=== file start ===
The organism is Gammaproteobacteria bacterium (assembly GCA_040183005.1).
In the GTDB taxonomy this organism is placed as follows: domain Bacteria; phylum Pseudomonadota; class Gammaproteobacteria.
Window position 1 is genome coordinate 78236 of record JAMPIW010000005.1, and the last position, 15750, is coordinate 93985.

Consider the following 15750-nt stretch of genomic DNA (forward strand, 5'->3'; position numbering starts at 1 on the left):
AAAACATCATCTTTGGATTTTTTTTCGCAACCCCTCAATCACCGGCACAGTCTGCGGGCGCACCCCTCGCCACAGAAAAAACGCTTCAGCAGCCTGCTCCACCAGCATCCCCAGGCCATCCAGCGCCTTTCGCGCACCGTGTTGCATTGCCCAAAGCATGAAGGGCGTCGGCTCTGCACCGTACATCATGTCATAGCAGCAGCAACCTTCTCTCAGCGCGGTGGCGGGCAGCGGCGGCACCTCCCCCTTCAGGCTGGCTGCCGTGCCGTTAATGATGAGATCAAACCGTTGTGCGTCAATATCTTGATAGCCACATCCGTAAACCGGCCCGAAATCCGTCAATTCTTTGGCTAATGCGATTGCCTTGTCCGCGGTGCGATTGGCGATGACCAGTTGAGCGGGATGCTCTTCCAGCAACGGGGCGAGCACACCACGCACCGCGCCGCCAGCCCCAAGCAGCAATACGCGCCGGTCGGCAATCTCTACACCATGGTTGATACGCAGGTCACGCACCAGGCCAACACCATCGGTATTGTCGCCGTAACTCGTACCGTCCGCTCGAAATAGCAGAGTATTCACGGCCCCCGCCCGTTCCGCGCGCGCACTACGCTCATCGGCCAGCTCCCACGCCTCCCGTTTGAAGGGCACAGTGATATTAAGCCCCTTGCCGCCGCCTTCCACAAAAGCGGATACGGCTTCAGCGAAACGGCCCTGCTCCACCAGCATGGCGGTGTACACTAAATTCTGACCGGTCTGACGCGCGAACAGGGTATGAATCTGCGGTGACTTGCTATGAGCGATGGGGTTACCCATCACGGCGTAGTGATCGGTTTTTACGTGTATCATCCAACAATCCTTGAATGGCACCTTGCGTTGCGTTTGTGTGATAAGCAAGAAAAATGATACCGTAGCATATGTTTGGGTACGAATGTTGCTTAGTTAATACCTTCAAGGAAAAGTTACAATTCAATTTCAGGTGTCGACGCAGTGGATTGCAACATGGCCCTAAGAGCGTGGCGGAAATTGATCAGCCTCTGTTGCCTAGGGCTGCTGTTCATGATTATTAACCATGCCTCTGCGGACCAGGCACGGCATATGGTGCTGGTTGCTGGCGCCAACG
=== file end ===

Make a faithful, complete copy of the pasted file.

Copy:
The organism is Gammaproteobacteria bacterium (assembly GCA_040183005.1).
In the GTDB taxonomy this organism is placed as follows: domain Bacteria; phylum Pseudomonadota; class Gammaproteobacteria.
Window position 1 is genome coordinate 78236 of record JAMPIW010000005.1, and the last position, 15750, is coordinate 93985.

Consider the following 15750-nt stretch of genomic DNA (forward strand, 5'->3'; position numbering starts at 1 on the left):
AAAACATCATCTTTGGATTTTTTTTCGCAACCCCTCAATCACCGGCACAGTCTGCGGGCGCACCCCTCGCCACAGAAAAAACGCTTCAGCAGCCTGCTCCACCAGCATCCCCAGGCCATCCAGCGCCTTTCGCGCACCGTGTTGCATTGCCCAAAGCATGAAGGGCGTCGGCTCTGCACCGTACATCATGTCATAGCAGCAGCAACCTTCTCTCAGCGCGGTGGCGGGCAGCGGCGGCACCTCCCCCTTCAGGCTGGCTGCCGTGCCGTTAATGATGAGATCAAACCGTTGTGCGTCAATATCTTGATAGCCACATCCGTAAACCGGCCCGAAATCCGTCAATTCTTTGGCTAATGCGATTGCCTTGTCCGCGGTGCGATTGGCGATGACCAGTTGAGCGGGATGCTCTTCCAGCAACGGGGCGAGCACACCACGCACCGCGCCGCCAGCCCCAAGCAGCAATACGCGCCGGTCGGCAATCTCTACACCATGGTTGATACGCAGGTCACGCACCAGGCCAACACCATCGGTATTGTCGCCGTAACTCGTACCGTCCGCTCGAAATAGCAGAGTATTCACGGCCCCCGCCCGTTCCGCGCGCGCACTACGCTCATCGGCCAGCTCCCACGCCTCCCGTTTGAAGGGCACAGTGATATTAAGCCCCTTGCCGCCGCCTTCCACAAAAGCGGATACGGCTTCAGCGAAACGGCCCTGCTCCACCAGCATGGCGGTGTACACTAAATTCTGACCGGTCTGACGCGCGAACAGGGTATGAATCTGCGGTGACTTGCTATGAGCGATGGGGTTACCCATCACGGCGTAGTGATCGGTTTTTACGTGTATCATCCAACAATCCTTGAATGGCACCTTGCGTTGCGTTTGTGTGATAAGCAAGAAAAATGATACCGTAGCATATGTTTGGGTACGAATGTTGCTTAGTTAATACCTTCAAGGAAAAGTTACAATTCAATTTCAGGTGTCGACGCAGTGGATTGCAACATGGCCCTAAGAGCGTGGCGGAAATTGATCAGCCTCTGTTGCCTAGGGCTGCTGTTCATGATTATTAACCATGCCTCTGCGGACCAGGCACGGCATATGGTGCTGGTTGCTGGCGCCAACG